The Adobe web site sends an email message to each person you identify when you “distribute” the form.
Filling in the Form
The recipient can click on the link in the message to go to the Adobe web site, where they can open the form. Note that the user needs to have Flash 9 installed, and an appropriate version of Adobe Reader or Acrobat.
This is a shrunk-down view of the form that they will see. Again, this is the unmodified template that they supply. You can edit this to fit your needs.
Now we start to see the QuickBooks integration. The form has dropdown boxes that contain information from your QuickBooks company file. I’ve zoomed in on the customer box – I have two customers in my QB customer list:
As you continue to fill out the form, you see that many of the dropdown lists have info from QB, including the item list.
The user clicks the Submit Form button in the upper right, and they get a submission form. When complete, the form is saved to the Adobe web site.
Uploading to QuickBooks
Back in the Adobe Tracker, you can see that forms have been submitted:
Click the Sync to QuickBooks button and the form is submitted to QuickBooks. Here is the same order, in my copy of Premier 2009:
Is it for Everybody?
Does everyone need to get this? No, it only provides a limited capability. It is not a complete order entry system. I have a number of questions about its flexibility. Can you add new customers? Can you work with multiple units of measure and price lists? These are more complicated procedures and I don’t know if the program will handle them or not.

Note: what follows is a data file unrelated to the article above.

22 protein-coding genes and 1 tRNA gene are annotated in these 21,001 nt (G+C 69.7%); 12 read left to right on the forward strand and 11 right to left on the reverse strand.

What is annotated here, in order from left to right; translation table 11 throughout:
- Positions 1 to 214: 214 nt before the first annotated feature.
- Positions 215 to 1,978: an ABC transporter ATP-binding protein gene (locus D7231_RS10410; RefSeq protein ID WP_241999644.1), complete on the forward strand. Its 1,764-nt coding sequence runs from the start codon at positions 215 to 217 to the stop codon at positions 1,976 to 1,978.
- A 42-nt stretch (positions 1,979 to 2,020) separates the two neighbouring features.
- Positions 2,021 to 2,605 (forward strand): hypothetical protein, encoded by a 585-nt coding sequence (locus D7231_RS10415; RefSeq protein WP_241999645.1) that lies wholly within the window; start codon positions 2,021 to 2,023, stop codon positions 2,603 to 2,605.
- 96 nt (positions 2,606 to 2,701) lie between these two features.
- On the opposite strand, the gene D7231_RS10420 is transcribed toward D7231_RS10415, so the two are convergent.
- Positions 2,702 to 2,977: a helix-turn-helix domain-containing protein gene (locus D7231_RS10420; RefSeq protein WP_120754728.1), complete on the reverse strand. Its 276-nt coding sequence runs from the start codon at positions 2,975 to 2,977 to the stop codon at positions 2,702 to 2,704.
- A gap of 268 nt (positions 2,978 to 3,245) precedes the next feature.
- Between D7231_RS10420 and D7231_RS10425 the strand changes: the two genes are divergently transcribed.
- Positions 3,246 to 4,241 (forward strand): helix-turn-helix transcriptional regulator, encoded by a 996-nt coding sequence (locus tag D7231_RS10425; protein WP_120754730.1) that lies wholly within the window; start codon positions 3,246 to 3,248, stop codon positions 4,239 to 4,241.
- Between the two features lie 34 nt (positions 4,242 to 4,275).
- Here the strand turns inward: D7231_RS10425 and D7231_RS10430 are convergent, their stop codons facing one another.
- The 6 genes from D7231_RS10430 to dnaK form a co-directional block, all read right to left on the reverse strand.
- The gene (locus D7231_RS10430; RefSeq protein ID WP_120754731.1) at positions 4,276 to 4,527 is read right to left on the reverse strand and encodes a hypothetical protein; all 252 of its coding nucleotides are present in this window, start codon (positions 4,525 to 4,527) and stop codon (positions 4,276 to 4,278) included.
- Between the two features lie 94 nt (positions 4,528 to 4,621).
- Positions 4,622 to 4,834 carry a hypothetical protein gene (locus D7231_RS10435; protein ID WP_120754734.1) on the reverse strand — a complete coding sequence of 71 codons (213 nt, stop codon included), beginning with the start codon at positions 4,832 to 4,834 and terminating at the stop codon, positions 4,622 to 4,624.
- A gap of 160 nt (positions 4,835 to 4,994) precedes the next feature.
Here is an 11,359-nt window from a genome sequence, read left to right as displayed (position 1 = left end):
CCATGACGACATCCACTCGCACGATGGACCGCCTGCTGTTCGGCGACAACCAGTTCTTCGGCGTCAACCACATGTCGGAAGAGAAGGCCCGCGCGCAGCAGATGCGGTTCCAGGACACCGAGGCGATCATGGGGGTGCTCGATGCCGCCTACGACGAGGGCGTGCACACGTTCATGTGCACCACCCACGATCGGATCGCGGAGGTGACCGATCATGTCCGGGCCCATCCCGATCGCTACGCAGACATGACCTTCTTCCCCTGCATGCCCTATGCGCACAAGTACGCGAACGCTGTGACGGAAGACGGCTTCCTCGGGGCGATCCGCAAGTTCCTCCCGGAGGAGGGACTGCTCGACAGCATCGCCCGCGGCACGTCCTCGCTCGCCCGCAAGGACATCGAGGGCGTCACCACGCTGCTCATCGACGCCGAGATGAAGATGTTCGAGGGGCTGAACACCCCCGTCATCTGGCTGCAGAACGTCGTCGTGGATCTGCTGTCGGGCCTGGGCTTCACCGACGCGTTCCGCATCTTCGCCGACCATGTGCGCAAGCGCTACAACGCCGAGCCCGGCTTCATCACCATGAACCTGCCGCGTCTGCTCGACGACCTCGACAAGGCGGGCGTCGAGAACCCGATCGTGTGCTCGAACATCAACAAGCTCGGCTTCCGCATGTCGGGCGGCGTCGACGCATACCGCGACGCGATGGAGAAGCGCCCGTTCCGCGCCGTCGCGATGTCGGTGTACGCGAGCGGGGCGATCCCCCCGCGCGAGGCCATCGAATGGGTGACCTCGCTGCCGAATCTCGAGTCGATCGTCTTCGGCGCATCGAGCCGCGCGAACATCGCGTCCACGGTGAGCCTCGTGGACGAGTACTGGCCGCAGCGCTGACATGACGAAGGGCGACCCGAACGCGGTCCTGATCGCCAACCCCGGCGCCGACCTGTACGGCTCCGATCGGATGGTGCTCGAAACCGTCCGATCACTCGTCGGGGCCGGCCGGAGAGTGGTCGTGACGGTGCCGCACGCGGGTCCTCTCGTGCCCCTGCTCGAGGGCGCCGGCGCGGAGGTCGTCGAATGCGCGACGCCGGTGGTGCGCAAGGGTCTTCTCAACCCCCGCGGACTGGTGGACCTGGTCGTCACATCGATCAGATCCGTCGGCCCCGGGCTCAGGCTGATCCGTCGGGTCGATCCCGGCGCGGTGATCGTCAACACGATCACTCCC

Also, it is somewhat technical to set up the first time. You have to go through the documentation carefully, and understand how Adobe works with forms. The Acrobat.com interface took some work to set up the first time, it required some technical knowledge of how my email system was set up (your POP3 and SMTP server names, for example). I didn’t try other interface methods.
HOWEVER, if you need to be able to easily and quickly capture this kind of information on a large scale, this could be a very useful product. Importing invoice information into QuickBooks isn’t something that is easy to do without a third party product, and working with PDF files is something that most people are used to these days.
I would love to hear feedback from anyone who has used this in their business. Also, if you would like a more advanced tutorial let me know, and I can come back to it at a future date.
Bug Update (10/13/2008)
As with any new product there are a few kinks to work out. Here is one issue from Adobe:
- If you are filling in a QB form with Adobe Reader 7 there are a number of problems that can occur. Using the plus/minus sign to add/remove rows can create a performance problem. Using a minus sign to delete an item may not update the subtotal and total fields. The best solution is to upgrade to Adobe Reader 8 or higher, which resolves the problems.
About the Author (Author Profile)
Charlie Russell is the founder of CCRSoftware. He’s been involved with the small business software industry since the mid 70’s, focusing on inventory and accounting software for small businesses. Charlie is a Certified Advanced QuickBooks ProAdvisor. Look for Charlie’s articles in the Accountex Report blog, as well as his California Wildflower Hikes blog.